Monday, July 12, 2010

Aimless Reading: The H's, Part 35 (Yunte Huang)

Huang, Yunte
Transpacific Displacement:
Intertextual Travel in
American Literature

Given to me by the author, inscribed thusly:

For Mike Kelleher--

"What did the doorman say?"

With love,

I also get a shout-out in the acknowledgments for having read the manuscript when it was still his dissertation.

Yunte was my classmate for two years in Buffalo. We used to sit together in the back of Charles' Bernstein's seminars trading lines from various episodes of Seinfeld, which was then in its final season, and laughing to ourselves.

We often played Scrabble together at night. He was fierce competition, despite the fact that English was his second language. He also taught me the proper way to make shrimp fried rice, most importantly the little trick of slicing the shrimp in half down the spine, which creates thinner, faster-cooking pieces.

He also revealed to me that Chinese speakers get their own special menus at Chinese restaurants, with different menu items and different ingredients than English speakers. Once, when we were eating together at Jin Lan in Buffalo, Yunte ordered the dinner for us off the Chinese menu. Just as the meal was coming out, we heard a heated discussion going on in Chinese between the waitress and the cook. Yunte overheard them and translated the following:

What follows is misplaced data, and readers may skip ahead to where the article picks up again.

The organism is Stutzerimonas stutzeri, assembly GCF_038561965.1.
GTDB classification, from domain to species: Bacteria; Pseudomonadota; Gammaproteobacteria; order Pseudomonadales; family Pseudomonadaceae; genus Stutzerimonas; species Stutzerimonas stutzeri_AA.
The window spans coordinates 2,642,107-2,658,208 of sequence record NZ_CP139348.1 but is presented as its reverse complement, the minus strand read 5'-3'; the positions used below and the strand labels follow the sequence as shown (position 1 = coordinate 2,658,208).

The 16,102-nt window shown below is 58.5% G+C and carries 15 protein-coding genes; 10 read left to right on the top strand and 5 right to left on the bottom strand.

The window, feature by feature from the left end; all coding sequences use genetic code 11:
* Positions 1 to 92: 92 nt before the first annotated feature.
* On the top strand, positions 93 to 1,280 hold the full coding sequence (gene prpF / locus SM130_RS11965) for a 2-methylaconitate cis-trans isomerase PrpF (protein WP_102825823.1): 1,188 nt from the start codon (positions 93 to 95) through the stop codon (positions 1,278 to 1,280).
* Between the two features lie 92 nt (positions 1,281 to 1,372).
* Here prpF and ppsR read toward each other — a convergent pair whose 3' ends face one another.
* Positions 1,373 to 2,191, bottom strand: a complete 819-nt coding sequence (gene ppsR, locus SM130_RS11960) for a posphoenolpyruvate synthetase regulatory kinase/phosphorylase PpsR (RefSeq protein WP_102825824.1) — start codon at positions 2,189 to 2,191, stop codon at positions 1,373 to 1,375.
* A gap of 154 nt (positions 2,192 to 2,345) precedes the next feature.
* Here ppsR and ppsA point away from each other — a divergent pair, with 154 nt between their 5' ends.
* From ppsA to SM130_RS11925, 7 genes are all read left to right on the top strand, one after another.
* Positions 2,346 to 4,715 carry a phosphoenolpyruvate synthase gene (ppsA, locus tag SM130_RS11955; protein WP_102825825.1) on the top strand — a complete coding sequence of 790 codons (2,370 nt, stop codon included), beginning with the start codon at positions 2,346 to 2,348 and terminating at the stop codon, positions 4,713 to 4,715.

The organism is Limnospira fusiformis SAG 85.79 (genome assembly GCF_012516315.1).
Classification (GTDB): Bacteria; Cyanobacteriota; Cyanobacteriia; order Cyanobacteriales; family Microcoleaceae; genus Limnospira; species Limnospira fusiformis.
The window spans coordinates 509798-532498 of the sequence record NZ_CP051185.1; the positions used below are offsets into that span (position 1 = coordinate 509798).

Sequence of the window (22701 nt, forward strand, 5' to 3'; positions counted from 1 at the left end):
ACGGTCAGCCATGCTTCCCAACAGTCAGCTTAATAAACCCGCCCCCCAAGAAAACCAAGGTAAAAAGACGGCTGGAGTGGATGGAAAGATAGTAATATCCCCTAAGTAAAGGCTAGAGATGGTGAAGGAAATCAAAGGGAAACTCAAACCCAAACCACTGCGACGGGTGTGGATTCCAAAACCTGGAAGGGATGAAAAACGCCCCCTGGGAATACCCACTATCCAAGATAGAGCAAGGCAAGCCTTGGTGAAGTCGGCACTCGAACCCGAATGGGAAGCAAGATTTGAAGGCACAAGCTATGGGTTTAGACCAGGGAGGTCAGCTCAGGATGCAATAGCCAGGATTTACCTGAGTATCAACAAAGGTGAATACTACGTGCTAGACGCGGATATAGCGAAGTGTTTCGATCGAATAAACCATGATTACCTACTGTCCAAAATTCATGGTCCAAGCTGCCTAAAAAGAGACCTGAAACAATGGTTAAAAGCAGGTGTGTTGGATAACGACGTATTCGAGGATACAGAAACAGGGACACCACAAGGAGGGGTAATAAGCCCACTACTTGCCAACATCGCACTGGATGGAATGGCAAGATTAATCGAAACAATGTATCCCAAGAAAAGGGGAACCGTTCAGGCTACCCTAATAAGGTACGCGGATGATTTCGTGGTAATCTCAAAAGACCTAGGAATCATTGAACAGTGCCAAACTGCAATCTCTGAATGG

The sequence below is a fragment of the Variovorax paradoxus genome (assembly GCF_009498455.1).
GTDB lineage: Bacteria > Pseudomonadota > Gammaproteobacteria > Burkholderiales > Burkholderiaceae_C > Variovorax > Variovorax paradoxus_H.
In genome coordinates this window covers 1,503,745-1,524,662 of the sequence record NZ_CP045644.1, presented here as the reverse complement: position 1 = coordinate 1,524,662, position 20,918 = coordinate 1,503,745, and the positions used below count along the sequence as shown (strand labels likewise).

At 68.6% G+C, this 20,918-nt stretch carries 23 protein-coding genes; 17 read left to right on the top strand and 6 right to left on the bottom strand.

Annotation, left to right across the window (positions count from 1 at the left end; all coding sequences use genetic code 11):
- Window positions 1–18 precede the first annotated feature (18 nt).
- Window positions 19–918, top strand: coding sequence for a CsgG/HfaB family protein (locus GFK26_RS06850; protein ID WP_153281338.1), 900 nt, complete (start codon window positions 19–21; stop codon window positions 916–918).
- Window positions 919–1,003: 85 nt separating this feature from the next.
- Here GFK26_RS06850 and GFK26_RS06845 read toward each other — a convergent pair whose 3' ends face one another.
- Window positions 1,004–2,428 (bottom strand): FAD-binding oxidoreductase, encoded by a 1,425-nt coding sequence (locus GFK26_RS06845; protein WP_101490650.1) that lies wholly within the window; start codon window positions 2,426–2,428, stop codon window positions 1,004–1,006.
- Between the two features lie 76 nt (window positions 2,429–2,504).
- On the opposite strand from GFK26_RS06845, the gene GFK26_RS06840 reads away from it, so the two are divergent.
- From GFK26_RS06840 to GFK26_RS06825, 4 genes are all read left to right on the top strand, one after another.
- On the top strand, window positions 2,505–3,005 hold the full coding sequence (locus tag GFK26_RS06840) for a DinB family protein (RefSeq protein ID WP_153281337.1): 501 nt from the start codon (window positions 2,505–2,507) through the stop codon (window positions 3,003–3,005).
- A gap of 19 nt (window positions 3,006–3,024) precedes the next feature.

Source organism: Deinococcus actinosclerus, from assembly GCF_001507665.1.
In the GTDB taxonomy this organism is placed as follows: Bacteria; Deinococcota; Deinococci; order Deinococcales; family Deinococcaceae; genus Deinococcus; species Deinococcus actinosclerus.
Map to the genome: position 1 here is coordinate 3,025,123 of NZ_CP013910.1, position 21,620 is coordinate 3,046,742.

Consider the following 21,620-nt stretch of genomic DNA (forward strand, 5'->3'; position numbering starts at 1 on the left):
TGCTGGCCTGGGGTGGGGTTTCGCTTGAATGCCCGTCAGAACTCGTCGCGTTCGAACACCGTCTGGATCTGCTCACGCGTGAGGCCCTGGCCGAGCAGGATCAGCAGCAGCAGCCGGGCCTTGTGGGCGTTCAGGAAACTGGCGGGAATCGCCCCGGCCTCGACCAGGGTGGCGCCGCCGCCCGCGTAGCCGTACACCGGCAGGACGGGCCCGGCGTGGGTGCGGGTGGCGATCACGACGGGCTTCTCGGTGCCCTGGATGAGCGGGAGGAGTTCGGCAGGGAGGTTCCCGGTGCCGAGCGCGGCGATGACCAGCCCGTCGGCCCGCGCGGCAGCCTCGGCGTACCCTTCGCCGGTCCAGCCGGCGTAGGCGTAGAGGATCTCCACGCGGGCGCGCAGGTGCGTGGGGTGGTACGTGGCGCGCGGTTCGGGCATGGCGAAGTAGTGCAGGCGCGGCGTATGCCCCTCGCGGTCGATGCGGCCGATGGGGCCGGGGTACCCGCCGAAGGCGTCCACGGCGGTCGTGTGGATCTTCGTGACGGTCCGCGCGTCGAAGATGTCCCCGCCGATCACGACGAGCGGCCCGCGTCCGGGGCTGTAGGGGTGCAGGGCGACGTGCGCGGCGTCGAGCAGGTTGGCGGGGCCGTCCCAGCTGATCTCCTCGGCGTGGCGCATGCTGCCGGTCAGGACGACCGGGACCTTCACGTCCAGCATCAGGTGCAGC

Waitress: This is supposed to have white sauce, not brown sauce.
Cook: They're Americans, they won't know the difference.
Waitress: One of them is Chinese!
Cook: O! Alright, I'll fix it.

from Transpacific Displacement

When I was growing up in a small town in southern China, I had a next-door neighbor who was old and blind. As the story goes, he was born in that same house next to mine. At the age of two, he lost his vision as a result of an illness. At seven, he was sent to Meiguo (America; literally, the "beautiful country") to live with his relatives there. He learned the English language and later pursued a career as an interpreter. After retiring, he moved back to our town and planned to live there for the remainder of his life.

As a child, I was fascinated by this question: "What does he know about Meiguo since he hasn't really seen it?" I often imagined myself putting this question to him and wondered how he would respond. In childish vagaries, I convinced myself that whatever the old man might tell me would literally be hearsay, because it would not be as real as the way I saw, for instance, the bright golden sun, of which, I had heard, he had only some vague visual memories. But I never had the chance to ask him any questions. In fact, I never even saw him with my own eyes. He was too old to go out and would meet no one except those who went to his house for English lessons. I knew of him only by overhearing adults' conversations and the gossip told by my sister, who had a friend who took English lessons from him. In the sense, my present account of him is as much hearsay as I thought his account of Meiguo would have been.

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